Once you have gotten the bugs off the wood, you must get the moisture out of the wood. This is the most critical part of the preservation process because moisture attracts bugs and can lead to wood rot. If you get enough moisture out of the birch to make it a dry wood, you can use it effectively as firewood. However, it would be best to transform the birch into seasoned wood, which will burn cleaner. Also, seasoned wood minimizes creosote, which can cause chimney or house fires.

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Whether you plan to use the birch as lumber or firewood, air drying is a great technique. If you’ll be using the birch for home decore, before you start the process of air-drying the birch, you will have to seal the ends with latex or an end grain sealer for green wood. This prevents the wood from drying out too quickly and cracking on the ends.

You can create an area on your property to pile the wood so that it can dry evenly. It’s best to place the birch wood in a shady spot so that the sun won’t dry it out unevenly. The natural air is best for the wood because it prevents mold growth and provides excellent airflow throughout the birch. Ensure that your wood is not touching the ground by stacking it on a rack or cinder blocks. This keeps termites and moisture off the wood.

Quickly Drying Birch Wood For DIY Projects

Do you want to create adorable DIY projects for the upcoming fall and winter season such as birch candle holders, a holiday wreath, coasters, shelves, or room dividing posts? If so, you may have to get started right away with the wood drying process so that you can finish these projects in time. To get your birch wood dryer faster, splitting it will make it dry in as little as six months.

After splitting wood, you can air dry it in piles similar to the long-term air-drying method. However, if you need the wood to dry even faster than six months, you will have to resort to drying wood in a kiln. To get started, you will need a moisture meter. This allows you to keep track of the moisture content in the birch as it is drying in the kiln. You want to get your moisture content down to about six to eight percent moisture content.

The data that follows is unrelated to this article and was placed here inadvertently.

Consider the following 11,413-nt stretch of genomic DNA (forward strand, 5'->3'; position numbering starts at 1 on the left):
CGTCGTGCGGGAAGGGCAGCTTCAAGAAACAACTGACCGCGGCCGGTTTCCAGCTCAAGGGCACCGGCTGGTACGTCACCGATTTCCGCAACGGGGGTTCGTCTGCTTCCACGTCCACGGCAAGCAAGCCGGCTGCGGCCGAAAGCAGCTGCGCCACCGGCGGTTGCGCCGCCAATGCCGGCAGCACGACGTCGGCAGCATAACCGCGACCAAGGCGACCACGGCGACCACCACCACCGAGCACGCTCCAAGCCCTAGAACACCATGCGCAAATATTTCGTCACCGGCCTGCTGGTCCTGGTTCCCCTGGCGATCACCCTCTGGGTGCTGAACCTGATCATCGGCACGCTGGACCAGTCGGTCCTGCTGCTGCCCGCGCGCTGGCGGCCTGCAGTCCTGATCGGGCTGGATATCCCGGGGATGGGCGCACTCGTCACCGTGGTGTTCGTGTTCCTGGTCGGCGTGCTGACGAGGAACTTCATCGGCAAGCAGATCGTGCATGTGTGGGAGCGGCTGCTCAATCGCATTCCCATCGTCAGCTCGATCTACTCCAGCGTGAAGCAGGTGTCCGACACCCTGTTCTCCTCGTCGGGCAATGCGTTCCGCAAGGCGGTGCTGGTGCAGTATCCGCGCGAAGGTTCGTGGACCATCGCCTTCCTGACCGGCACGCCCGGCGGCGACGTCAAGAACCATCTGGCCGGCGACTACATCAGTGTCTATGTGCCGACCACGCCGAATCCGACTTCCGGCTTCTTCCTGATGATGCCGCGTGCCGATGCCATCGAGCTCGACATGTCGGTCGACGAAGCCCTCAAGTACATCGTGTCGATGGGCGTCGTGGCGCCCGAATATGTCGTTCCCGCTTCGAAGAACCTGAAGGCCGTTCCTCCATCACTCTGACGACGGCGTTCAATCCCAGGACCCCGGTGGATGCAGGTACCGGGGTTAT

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If you are not interested in investing in a wood kiln that could be pretty pricey, another great option, especially for smaller pieces of birch you plan to use for DIY projects, is to place it in a regular microwave oven. When microwaving birch, you have to be careful. Remember, you are not heating TV dinners. You don’t want to heat the wood for longer than two minutes. Also, keep using your moisture meter to check the moisture content as you dry the wood in the microwave.

Once you are finished with drying your birch wood, you can get started on your DIY projects. Another consideration for preserving your wood once it air dries or dries using a quicker method is to use a wood preservation or stabilizing product such as Pentacryl. This also helps with drying and prevents cracking, splitting, warping, or irregular drying.

Products like Pentracryl prevent splitting and cracking during the drying process.